Few prizes for guessing that sustainability, energy-efficiency and security of supply will the main themes at this year’s staging of the K2022 expo.
However, there will also be a raft of broader machinery and materials technology enhancements on display at the world’s largest polymer industry trade fair, taking place 19-26 Oct in Düsseldorf, Germany.
Here, the European Rubber Journal editorial team reviews some of the most eye-catching elastomer/rubber-related developments lined up for the event – from energy-saving manufacturing equipment to the recycling of end-of-life tires into high-value end products.
Beginning on a futuristic note, Asahi Kasei will showcase a next generation concept car, AKXY2, designed to meet the needs of future mobility on the road to automation and electrification. Features include tires incorporating solution styrene-butadiene rubber, made from bio-based butadiene, that improve fuel and energy-efficiency while reducing the microplastics generation.
Overall, the vehicle is said to employ innovations “throughout the entire value chain, from raw materials and production technologies to the usage of recycled and recyclable materials… From textiles to elastomers, Asahi Kasei materials that can contribute to a lower carbon footprint are integrated into the vehicle.”
For another take on rubber sustainability – and, indeed, on ‘tire wear’ – head for the BASF stand, where outdoor clothing made from recycled tires will feature among the exhibits.
Produced via a collaboration with outdoor apparel brand Vaude, the slacks are made from Ultramid Ccycled polyamide 6 fibre, using pyrolysis oil from end-of-life tires to partially replace fossil-based feedstock.
Product from the thermochemical process is used as feedstock at the company’s integrated chemicals site in Ludwigshafen, Germany, backed by a certified mass balance approach.
According to BASF, end products have exactly the same properties as the equivalents made from fossil raw materials and can be processed using conventional equipment.
Suppliers come full circle
Kraiburg TPE will showcase its progress around the assessment and certification of its thermooplastics elastomers (TPEs), including work with independent firm Institute cyclos-HTP to assess the compatibility of selected TPS (styrenic TPE) materials in the recycling stream for HDPEs and polypropylenes.
The study demonstrated and certified the compatibility of theTPS materials within the PP and HDPE stream, reported Kraiburg TPE, which will also showcase materials with 20% to 40% content of post-industrial recycled materials at K2022.
The series meets the requirements for OEM automotive exteriors, such as weathering resistance and a high surface quality, according to the company.
These products, it added, “enable suppliers to replace current components with identical components made of recycled materials-based TPE [thus] contributing to the circular plastics economy.”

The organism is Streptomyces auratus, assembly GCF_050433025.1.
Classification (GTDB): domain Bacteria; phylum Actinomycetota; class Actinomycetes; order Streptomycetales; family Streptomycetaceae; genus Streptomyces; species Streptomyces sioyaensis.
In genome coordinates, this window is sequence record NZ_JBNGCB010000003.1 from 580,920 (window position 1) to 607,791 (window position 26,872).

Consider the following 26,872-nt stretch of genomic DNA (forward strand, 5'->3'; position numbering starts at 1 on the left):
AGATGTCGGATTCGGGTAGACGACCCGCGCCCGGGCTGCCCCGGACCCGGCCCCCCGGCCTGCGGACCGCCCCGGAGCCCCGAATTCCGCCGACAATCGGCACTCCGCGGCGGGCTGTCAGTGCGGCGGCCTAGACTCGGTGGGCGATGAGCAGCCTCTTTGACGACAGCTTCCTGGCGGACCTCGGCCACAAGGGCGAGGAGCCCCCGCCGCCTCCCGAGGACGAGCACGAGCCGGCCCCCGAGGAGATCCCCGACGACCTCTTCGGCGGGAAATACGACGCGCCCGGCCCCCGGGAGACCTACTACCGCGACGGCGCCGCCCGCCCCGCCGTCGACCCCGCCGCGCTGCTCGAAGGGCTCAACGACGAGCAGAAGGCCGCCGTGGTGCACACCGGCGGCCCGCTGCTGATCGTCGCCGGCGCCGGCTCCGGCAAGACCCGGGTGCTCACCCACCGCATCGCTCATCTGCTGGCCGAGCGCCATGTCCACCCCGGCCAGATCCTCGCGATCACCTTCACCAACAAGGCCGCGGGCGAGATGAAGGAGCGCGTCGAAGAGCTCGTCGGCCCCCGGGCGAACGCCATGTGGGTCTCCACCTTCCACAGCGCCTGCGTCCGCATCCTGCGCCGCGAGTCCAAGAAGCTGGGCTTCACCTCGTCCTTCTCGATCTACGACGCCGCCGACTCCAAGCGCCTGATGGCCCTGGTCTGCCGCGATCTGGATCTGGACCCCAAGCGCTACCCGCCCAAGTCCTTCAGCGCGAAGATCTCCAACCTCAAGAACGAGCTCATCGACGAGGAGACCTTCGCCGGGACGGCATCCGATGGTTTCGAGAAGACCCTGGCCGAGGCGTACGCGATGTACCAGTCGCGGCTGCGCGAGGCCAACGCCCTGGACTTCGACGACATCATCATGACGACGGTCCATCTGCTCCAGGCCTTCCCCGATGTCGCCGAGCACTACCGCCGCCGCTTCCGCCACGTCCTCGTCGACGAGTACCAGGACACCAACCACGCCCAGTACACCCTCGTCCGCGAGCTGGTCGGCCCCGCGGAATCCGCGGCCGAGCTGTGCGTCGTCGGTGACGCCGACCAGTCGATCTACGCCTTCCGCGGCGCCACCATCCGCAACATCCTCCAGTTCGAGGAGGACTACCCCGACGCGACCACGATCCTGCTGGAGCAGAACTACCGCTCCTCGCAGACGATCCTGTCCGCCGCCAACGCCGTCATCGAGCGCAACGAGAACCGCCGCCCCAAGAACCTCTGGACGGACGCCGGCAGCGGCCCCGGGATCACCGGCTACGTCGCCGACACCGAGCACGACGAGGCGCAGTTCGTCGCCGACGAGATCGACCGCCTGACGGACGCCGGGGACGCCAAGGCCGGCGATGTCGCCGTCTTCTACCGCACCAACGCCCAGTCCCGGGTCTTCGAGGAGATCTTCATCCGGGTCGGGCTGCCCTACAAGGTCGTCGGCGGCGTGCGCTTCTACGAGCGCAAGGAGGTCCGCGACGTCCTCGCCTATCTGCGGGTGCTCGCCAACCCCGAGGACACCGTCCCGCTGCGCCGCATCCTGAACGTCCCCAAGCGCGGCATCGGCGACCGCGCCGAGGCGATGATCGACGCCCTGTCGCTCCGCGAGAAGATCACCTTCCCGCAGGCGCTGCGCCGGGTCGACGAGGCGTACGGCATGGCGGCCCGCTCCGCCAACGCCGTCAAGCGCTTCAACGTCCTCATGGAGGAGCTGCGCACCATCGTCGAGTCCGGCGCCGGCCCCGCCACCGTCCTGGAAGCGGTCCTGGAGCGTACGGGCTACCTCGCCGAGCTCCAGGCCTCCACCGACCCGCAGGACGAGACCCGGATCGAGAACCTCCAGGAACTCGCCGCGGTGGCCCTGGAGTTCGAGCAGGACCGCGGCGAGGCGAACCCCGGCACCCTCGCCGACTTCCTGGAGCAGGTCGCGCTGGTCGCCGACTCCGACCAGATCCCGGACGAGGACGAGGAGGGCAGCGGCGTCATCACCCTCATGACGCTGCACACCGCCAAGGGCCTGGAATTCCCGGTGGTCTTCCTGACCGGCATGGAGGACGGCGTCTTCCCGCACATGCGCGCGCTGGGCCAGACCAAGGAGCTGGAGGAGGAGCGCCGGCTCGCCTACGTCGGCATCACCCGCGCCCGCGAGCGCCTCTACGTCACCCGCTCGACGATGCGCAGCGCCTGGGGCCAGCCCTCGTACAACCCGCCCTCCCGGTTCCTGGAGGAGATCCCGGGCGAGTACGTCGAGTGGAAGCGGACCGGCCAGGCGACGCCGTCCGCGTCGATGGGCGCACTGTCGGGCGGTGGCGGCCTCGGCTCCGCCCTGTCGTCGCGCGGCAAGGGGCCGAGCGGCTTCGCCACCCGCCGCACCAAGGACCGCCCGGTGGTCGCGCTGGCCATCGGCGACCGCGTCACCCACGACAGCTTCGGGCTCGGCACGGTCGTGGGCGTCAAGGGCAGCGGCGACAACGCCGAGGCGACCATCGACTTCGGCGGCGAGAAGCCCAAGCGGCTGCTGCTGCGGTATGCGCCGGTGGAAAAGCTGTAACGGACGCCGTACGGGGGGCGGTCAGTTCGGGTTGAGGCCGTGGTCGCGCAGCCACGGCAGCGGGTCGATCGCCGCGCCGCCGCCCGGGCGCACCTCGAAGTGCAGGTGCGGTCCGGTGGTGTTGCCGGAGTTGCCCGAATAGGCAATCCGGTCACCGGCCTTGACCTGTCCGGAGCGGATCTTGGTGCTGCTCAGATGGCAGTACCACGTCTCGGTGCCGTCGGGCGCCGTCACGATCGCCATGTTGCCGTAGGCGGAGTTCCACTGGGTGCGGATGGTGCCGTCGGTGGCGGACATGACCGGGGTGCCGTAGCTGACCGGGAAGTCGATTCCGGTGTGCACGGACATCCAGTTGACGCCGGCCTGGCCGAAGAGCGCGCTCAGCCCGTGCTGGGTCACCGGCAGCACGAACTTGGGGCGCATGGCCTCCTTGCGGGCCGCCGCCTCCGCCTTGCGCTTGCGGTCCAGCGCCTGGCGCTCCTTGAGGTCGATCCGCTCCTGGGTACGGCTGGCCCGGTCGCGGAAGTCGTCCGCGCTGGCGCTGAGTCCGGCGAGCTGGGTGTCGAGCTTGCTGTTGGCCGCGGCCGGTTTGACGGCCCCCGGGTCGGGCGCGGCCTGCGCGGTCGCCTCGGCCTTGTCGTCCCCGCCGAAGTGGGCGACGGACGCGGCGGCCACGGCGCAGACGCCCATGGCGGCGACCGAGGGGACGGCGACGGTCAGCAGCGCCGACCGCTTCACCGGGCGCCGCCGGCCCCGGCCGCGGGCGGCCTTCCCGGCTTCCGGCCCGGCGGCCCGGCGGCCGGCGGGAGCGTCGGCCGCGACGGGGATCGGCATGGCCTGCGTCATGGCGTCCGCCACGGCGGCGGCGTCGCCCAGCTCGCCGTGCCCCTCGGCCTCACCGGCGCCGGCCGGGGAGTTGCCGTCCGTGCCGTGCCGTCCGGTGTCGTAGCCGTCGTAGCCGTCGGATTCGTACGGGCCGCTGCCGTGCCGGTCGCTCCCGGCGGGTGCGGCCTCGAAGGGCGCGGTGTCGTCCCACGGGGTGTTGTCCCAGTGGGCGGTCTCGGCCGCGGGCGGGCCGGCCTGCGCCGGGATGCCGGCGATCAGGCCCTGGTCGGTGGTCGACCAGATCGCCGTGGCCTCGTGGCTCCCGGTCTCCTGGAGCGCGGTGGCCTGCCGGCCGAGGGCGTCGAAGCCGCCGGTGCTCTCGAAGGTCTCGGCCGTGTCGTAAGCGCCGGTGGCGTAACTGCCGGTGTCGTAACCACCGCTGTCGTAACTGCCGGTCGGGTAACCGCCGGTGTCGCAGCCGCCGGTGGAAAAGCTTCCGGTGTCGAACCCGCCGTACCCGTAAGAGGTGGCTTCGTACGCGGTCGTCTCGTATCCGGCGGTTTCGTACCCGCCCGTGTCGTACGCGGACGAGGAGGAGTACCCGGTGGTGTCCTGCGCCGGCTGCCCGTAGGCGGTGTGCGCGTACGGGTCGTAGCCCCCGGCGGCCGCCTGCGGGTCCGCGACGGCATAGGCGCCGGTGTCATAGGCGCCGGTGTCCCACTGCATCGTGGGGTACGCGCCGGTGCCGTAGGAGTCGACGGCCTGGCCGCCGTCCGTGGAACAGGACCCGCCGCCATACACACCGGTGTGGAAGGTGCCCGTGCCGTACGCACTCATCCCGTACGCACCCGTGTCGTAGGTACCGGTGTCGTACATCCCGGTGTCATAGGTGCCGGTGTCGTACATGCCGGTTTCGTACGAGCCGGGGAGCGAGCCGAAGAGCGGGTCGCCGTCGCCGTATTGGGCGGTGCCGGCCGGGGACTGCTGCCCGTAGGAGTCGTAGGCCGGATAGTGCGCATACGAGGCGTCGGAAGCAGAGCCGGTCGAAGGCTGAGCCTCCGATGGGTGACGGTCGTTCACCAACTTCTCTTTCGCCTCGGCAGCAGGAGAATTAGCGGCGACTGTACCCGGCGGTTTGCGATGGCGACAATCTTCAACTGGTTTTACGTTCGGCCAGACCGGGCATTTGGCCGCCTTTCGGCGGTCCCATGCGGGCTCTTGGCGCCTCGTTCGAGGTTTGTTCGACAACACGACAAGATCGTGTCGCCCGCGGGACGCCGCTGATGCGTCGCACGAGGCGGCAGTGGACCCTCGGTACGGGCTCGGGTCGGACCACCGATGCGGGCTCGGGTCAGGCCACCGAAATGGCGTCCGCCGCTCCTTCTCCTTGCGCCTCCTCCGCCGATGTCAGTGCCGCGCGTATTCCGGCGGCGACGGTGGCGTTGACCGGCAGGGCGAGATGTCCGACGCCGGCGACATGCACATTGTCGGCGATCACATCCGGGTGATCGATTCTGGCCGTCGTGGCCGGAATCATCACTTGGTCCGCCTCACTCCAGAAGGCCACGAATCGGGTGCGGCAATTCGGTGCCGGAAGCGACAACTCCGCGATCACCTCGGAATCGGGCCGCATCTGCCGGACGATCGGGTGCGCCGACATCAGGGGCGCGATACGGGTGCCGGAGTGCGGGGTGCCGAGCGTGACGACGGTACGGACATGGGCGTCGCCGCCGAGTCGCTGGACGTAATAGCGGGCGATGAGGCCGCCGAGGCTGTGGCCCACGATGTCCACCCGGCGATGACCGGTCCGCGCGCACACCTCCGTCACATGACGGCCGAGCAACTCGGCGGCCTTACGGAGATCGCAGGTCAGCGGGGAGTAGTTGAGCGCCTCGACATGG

“We’ll bring a varied selection of sustainability issues involving material solutions as well as services that accompany the issue and with which we support our customers,” says Oliver Zintner, CEO of Kraiburg TPE.
Also contributing to sustainability are additives for the rubber processing industry, as demonstrated by Lanxess’ Rhein Chemie business unit, which will present pre-dispersed chemicals, processing promoters and vulcanisation activators.
Features will include additives for the manufacture of long-lasting rubber products across a range of applications such as tires, hoses, seals, profiles, and drive belts.
“Lifetime is an important indicator for sustainable performance of rubber products,” said Lanxess, claiming that its additives enable tire compounds to deliver ultra-high performance over the entire end-product service life.
For its part, Schill+Seilacher group company Struktol will present intelligent additive solutions that make polymers more processable and ensure more efficient manufacturing operations and stronger, more durable products. The Stow, Ohio-based company’s additives are designed to provide excellent blending and dispersion as well as lubricating process enhancements for the compounder, moulder or extruder. Struktol says its additives are especially efficient in highly filled compounds, and act as compatibilisers while improving surface finish and metal release.
The Luvomaxx business unit of Hamburg, Germany-based Lehvoss will present new collaborations and products from its rubber portfolio at K2022, including a cooperation with Alpha Calcit for the supply of an aluminum trihydrate (ATH) flame-retardant, suitable for wire & cable, mining and public transport applications.
Other cooperations include one with Brisil focused on a “precipitated silica”, which the Indian company extracts from rice husk ash, using a patented ‘residue-optimised’ chemical process at a 7,400ktpa production plant in the state of Gujarat.
Lehvoss will also present products from link-ups with: Magris, USA/Canada (functional minerals for rubber); Oxitec, Brazil (bio-based compositions to reduce or eliminate zinc oxide); and UPM, Finland (renewable functional fillers).
Rubber & tire industry visitors should also check out the Brabender stand, which will present technologies for quality testing and the development of sustainable tire and rubber products on a lab and technical scale.
The Duisburg, Germany-based company will present modular torque rheometers with measuring kneader and extruder attachments, as well as compact extruders and devices for special measuring applications. Devices used in the determination of carbon black from recycled car tires will also feature.
Elsewhere, German group Wacker Chemie will introduce a new liquid silicone rubber (LSR) product series, specifically developed for adhesion to thermoplastic polycarbonate. The Elastosil LR 3078 self-adhesive grades are said to cure “extremely fast” and establish a firm bond with the engineering plastics materialwithout the need to pretreat its surface.
The material has been designed for two-component injection moulding and enables cost-effective large-scale production of multicomponent parts for application in medical and the automotive industries, explained Wacker.
Grades in the new series are formulated in such a way that, “as they cure, chemical adhesion builds up to the substrate, but not to the injection moulding tool.”
To achieve this, Wacker said it uses a “newly developed and patented self-adhesive technology that does not contain any bisphenol A structures.”